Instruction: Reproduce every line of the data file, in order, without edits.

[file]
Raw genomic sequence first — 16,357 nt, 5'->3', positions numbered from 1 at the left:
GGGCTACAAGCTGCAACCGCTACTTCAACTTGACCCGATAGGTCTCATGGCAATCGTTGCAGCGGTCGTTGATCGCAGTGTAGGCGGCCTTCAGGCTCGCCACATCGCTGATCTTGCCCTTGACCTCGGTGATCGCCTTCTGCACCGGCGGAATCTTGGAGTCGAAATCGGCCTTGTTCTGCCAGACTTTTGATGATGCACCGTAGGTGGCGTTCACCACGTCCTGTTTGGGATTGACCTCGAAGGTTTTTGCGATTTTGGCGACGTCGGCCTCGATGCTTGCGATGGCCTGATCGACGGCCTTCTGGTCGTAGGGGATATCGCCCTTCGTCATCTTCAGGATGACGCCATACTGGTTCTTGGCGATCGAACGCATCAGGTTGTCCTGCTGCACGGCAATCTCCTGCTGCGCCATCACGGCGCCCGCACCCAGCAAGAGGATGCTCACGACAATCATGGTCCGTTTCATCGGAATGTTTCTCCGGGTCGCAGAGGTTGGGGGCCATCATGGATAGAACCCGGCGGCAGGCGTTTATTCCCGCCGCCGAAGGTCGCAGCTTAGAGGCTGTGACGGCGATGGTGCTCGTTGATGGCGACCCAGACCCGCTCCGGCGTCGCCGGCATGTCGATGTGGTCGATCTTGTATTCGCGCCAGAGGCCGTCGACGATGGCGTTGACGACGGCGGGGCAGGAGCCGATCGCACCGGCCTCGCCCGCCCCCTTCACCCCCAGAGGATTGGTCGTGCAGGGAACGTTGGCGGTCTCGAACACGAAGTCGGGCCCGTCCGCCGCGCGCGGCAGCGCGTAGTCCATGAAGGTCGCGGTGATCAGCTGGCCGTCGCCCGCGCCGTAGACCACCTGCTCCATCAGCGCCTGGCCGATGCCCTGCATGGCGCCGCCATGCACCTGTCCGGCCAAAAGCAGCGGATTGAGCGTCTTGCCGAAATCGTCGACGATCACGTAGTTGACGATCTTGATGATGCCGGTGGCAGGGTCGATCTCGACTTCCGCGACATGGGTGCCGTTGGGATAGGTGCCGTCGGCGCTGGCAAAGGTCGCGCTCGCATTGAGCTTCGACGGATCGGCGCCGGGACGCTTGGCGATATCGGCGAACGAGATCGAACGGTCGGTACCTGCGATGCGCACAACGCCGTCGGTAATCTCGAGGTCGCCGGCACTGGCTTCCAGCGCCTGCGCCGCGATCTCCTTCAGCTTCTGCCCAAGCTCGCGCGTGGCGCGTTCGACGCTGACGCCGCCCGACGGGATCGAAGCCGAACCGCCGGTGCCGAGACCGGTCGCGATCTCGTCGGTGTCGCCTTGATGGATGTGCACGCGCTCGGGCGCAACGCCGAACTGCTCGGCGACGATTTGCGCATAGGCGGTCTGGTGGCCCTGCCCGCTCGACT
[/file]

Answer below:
Raw genomic sequence first — 16,357 nt, 5'->3', positions numbered from 1 at the left:
GGGCTACAAGCTGCAACCGCTACTTCAACTTGACCCGATAGGTCTCATGGCAATCGTTGCAGCGGTCGTTGATCGCAGTGTAGGCGGCCTTCAGGCTCGCCACATCGCTGATCTTGCCCTTGACCTCGGTGATCGCCTTCTGCACCGGCGGAATCTTGGAGTCGAAATCGGCCTTGTTCTGCCAGACTTTTGATGATGCACCGTAGGTGGCGTTCACCACGTCCTGTTTGGGATTGACCTCGAAGGTTTTTGCGATTTTGGCGACGTCGGCCTCGATGCTTGCGATGGCCTGATCGACGGCCTTCTGGTCGTAGGGGATATCGCCCTTCGTCATCTTCAGGATGACGCCATACTGGTTCTTGGCGATCGAACGCATCAGGTTGTCCTGCTGCACGGCAATCTCCTGCTGCGCCATCACGGCGCCCGCACCCAGCAAGAGGATGCTCACGACAATCATGGTCCGTTTCATCGGAATGTTTCTCCGGGTCGCAGAGGTTGGGGGCCATCATGGATAGAACCCGGCGGCAGGCGTTTATTCCCGCCGCCGAAGGTCGCAGCTTAGAGGCTGTGACGGCGATGGTGCTCGTTGATGGCGACCCAGACCCGCTCCGGCGTCGCCGGCATGTCGATGTGGTCGATCTTGTATTCGCGCCAGAGGCCGTCGACGATGGCGTTGACGACGGCGGGGCAGGAGCCGATCGCACCGGCCTCGCCCGCCCCCTTCACCCCCAGAGGATTGGTCGTGCAGGGAACGTTGGCGGTCTCGAACACGAAGTCGGGCCCGTCCGCCGCGCGCGGCAGCGCGTAGTCCATGAAGGTCGCGGTGATCAGCTGGCCGTCGCCCGCGCCGTAGACCACCTGCTCCATCAGCGCCTGGCCGATGCCCTGCATGGCGCCGCCATGCACCTGTCCGGCCAAAAGCAGCGGATTGAGCGTCTTGCCGAAATCGTCGACGATCACGTAGTTGACGATCTTGATGATGCCGGTGGCAGGGTCGATCTCGACTTCCGCGACATGGGTGCCGTTGGGATAGGTGCCGTCGGCGCTGGCAAAGGTCGCGCTCGCATTGAGCTTCGACGGATCGGCGCCGGGACGCTTGGCGATATCGGCGAACGAGATCGAACGGTCGGTACCTGCGATGCGCACAACGCCGTCGGTAATCTCGAGGTCGCCGGCACTGGCTTCCAGCGCCTGCGCCGCGATCTCCTTCAGCTTCTGCCCAAGCTCGCGCGTGGCGCGTTCGACGCTGACGCCGCCCGACGGGATCGAAGCCGAACCGCCGGTGCCGAGACCGGTCGCGATCTCGTCGGTGTCGCCTTGATGGATGTGCACGCGCTCGGGCGCAACGCCGAACTGCTCGGCGACGATTTGCGCATAGGCGGTCTGGTGGCCCTGCCCGCTCGACT